What made landfall as a Category 4 hurricane, Laura has now weakened to a tropical storm. To help with relief, some Tulsans are already in the midst of the aftermath.
Making landfall with winds of 150 miles an hour, Laura left a wide path of destruction across Texas and Louisiana. It first came on shore after midnight near St. Charles Louisiana.
38 Tulsa firefighters arrived in southwestern Louisiana Thursday to help with rescue operations from Laura. Tulsa Area Emergency Management said it will send more help if it is needed.
“Today the state of Louisiana requested helicopter search and rescue teams and Tulsa is going to be answering that call as well with support teams from Tulsa Fire,” Joseph Kralicek with Tulsa Area Emergency Management said.
TPD’s Incident Management Team is in Baton Rouge helping people who had to evacuate their homes due to the storm find a place to stay.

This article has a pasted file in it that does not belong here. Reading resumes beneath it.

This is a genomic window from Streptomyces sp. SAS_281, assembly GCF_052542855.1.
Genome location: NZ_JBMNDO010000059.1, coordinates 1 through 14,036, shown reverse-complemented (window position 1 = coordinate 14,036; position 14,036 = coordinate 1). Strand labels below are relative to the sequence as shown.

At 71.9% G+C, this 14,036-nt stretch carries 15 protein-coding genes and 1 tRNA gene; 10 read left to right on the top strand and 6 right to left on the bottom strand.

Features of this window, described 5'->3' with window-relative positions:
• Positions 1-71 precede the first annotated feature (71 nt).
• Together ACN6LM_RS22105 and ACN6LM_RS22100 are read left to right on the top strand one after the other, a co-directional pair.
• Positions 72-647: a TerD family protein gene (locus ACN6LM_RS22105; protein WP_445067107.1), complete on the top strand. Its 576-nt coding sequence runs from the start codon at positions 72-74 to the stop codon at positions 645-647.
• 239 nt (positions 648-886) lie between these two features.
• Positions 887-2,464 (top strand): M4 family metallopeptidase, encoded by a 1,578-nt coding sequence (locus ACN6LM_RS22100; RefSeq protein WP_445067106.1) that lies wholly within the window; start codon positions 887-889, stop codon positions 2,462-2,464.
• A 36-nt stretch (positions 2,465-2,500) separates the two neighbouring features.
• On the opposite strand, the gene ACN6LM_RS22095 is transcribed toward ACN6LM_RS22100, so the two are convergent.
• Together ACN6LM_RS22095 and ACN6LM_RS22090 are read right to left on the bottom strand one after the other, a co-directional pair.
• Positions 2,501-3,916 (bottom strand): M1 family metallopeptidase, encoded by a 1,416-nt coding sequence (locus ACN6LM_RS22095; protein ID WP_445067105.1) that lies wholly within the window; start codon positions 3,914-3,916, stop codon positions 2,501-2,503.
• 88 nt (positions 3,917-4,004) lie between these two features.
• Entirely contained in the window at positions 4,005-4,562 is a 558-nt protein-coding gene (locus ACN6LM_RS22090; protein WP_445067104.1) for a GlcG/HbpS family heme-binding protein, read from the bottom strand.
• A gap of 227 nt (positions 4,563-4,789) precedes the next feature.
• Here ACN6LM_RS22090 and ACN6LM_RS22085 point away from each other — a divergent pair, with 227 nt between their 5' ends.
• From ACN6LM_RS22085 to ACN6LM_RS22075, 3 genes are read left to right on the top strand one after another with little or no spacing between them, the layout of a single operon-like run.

A chemical plant fire near Lake Charles has forced people to shelter in place as a thick cloud of black smoke blankets the area.
Early reports indicate the storm surge that was predicted was not as bad as feared. However, thousands are without electricity and it could take days before it’s restored.
“Rescue teams are involved right now, making sure to restore power, protecting lives and we are already going to begin the rebuilding process,” said Texas Governor Abbott.
Hurricane Laura is responsible for at least four deaths in Louisiana, including a 14-year-old girl who died when a tree fell on her house.